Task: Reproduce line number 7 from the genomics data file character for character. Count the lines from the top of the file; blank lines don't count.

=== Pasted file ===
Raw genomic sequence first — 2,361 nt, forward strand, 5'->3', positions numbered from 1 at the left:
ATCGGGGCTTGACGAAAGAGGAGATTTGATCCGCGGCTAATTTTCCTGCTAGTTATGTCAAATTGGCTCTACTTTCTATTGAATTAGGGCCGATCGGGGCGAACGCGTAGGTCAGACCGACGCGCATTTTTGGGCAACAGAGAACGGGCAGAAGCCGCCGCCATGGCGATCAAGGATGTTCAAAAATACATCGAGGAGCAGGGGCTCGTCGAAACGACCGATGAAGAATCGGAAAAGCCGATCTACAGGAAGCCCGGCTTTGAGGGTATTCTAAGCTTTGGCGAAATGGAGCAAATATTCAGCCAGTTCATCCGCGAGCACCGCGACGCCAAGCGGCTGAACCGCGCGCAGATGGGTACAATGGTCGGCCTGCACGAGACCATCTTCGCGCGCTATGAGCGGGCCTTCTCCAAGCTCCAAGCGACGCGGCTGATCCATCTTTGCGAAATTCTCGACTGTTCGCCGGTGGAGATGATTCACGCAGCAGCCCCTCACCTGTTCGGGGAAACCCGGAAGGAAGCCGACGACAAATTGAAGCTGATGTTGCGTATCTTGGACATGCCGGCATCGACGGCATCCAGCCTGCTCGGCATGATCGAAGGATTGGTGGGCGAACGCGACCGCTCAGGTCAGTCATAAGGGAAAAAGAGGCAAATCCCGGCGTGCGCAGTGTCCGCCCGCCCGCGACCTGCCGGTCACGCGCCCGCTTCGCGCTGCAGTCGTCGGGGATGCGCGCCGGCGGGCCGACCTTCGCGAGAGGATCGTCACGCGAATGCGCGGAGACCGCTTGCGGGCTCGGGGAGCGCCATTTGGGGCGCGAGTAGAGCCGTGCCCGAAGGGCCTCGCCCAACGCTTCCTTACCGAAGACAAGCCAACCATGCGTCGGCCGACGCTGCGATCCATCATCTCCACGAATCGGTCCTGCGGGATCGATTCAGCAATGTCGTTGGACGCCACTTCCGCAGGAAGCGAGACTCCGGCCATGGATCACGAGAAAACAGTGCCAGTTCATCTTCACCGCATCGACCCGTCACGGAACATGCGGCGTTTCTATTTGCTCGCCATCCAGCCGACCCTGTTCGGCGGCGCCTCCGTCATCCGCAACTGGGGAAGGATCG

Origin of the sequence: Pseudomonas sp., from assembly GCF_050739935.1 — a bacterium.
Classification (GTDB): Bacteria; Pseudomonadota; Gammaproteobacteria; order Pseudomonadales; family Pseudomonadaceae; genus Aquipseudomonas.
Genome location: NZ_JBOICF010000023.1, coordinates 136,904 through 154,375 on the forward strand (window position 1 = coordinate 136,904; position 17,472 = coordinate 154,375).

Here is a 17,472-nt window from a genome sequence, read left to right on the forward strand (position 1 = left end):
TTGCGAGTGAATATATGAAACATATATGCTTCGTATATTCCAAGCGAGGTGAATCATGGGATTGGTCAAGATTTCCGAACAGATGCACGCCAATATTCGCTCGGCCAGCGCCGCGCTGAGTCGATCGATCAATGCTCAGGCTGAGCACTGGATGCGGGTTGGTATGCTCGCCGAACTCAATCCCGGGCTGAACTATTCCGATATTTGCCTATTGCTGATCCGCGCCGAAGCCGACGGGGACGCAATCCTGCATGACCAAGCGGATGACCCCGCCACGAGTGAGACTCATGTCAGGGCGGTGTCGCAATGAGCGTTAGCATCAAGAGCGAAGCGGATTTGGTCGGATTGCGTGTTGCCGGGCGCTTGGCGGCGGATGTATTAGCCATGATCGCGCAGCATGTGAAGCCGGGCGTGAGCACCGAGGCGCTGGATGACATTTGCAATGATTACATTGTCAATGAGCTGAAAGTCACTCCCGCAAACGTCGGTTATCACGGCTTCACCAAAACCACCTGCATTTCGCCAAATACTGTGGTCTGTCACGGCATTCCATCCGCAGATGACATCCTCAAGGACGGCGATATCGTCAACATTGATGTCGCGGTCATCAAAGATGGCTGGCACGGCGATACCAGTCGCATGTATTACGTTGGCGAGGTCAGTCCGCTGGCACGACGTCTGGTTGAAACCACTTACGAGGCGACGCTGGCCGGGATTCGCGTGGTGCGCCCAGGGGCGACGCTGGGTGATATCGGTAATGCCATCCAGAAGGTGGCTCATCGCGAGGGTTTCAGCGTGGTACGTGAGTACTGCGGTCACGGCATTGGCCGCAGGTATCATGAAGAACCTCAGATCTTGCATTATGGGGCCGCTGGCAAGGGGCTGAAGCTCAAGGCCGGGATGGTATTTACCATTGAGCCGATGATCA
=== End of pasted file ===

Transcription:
TTGCGAGTGAATATATGAAACATATATGCTTCGTATATTCCAAGCGAGGTGAATCATGGGATTGGTCAAGATTTCCGAACAGATGCACGCCAATATTCGCTCGGCCAGCGCCGCGCTGAGTCGATCGATCAATGCTCAGGCTGAGCACTGGATGCGGGTTGGTATGCTCGCCGAACTCAATCCCGGGCTGAACTATTCCGATATTTGCCTATTGCTGATCCGCGCCGAAGCCGACGGGGACGCAATCCTGCATGACCAAGCGGATGACCCCGCCACGAGTGAGACTCATGTCAGGGCGGTGTCGCAATGAGCGTTAGCATCAAGAGCGAAGCGGATTTGGTCGGATTGCGTGTTGCCGGGCGCTTGGCGGCGGATGTATTAGCCATGATCGCGCAGCATGTGAAGCCGGGCGTGAGCACCGAGGCGCTGGATGACATTTGCAATGATTACATTGTCAATGAGCTGAAAGTCACTCCCGCAAACGTCGGTTATCACGGCTTCACCAAAACCACCTGCATTTCGCCAAATACTGTGGTCTGTCACGGCATTCCATCCGCAGATGACATCCTCAAGGACGGCGATATCGTCAACATTGATGTCGCGGTCATCAAAGATGGCTGGCACGGCGATACCAGTCGCATGTATTACGTTGGCGAGGTCAGTCCGCTGGCACGACGTCTGGTTGAAACCACTTACGAGGCGACGCTGGCCGGGATTCGCGTGGTGCGCCCAGGGGCGACGCTGGGTGATATCGGTAATGCCATCCAGAAGGTGGCTCATCGCGAGGGTTTCAGCGTGGTACGTGAGTACTGCGGTCACGGCATTGGCCGCAGGTATCATGAAGAACCTCAGATCTTGCATTATGGGGCCGCTGGCAAGGGGCTGAAGCTCAAGGCCGGGATGGTATTTACCATTGAGCCGATGATCA